The classical solution to handle the above problem is to maintain a run time stack. Whenever a function is invoked during execution, an activation record is created in the run time stack with sufficient space for storing local variables, arguments, return values and return address, and the stack grows. Upon return from the function, the activation record is popped out of the stack and the stack shrinks, leaving the activation record of the calling program at the top of the stack. Thus, at each point during execution, the activation record of the currently executing function will be on the top of the stack. Such storage allocation is called stack based run time allocation.
[Note: The semantics of ExpL makes stack based allocation possible. Primarily, this is possible because data stored in an activation record can be forgotten once the execution of the call is finished. There are languages like LISP which permit higher order functions where a stack based run time allocation is not possible. Languages which permit stack based run time allocation for function invocations are said to follow stack discipline.]
Observe that for each function defined in an ExpL program, the amount of storage needed in its activation record is known during the analysis phase. [Why?] What is not known is how many activation records will have to be created in the stack as this is known only during execution time.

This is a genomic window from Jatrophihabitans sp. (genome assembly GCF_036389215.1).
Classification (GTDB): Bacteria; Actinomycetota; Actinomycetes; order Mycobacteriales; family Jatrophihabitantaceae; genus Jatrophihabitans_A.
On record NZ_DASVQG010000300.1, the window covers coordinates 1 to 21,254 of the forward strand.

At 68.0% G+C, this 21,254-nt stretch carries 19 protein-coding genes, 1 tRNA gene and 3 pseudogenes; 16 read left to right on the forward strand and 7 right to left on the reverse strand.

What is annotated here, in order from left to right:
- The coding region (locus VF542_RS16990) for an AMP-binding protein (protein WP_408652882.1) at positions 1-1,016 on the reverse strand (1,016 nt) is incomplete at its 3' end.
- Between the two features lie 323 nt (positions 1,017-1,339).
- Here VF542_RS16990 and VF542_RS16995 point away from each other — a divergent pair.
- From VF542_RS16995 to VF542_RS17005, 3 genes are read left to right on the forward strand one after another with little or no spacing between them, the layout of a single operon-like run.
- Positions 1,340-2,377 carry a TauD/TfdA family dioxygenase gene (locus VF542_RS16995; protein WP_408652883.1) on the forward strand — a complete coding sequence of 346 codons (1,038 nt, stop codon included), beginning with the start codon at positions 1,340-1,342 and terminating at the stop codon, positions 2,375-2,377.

In addition to allocating storage for global variables and variables local to functions, ExpL supports dynamic memory allocation through the alloc() function. The alloc() function allows a program to request for memory space at run time. Since the amount of memory requested is not known during the analysis phase (why?), static allocation is not possible in this case. Stack allocation also is ruled out because memory allocated by alloc() inside a function is not de-allocated when the function returns. Hence, a mechanism to dynamically allocate memory on demand at run time is required.
The classical solution to this problem is to maintain a contiguous area of memory called the heap memory from which memory is allocated by alloc() on demand. Heap management algorithms like the fixed size allocator algorithm and the buddy system algorithm are explained in detail later in this documentation.
Finally, intermediate values generated during program execution needs temporary storage. For example, while evaluating an expression (a+b)*(c+d), the values of the sub-expressions (a+b) and (c+d) might need temporary storage. The machine registers are used for temporary storage. When a function invokes another function, the registers in current use will be pushed to the stack (activation record of the caller) so that the called function (callee) has the full set of registers free for its use. Upon return from the callee, the values pushed into the stack are restored to the registers before the caller resumes its execution.
To summarize, we have four kinds of memory allocation – static, stack, heap and register (temporary). The implemention of each of these are discussed below.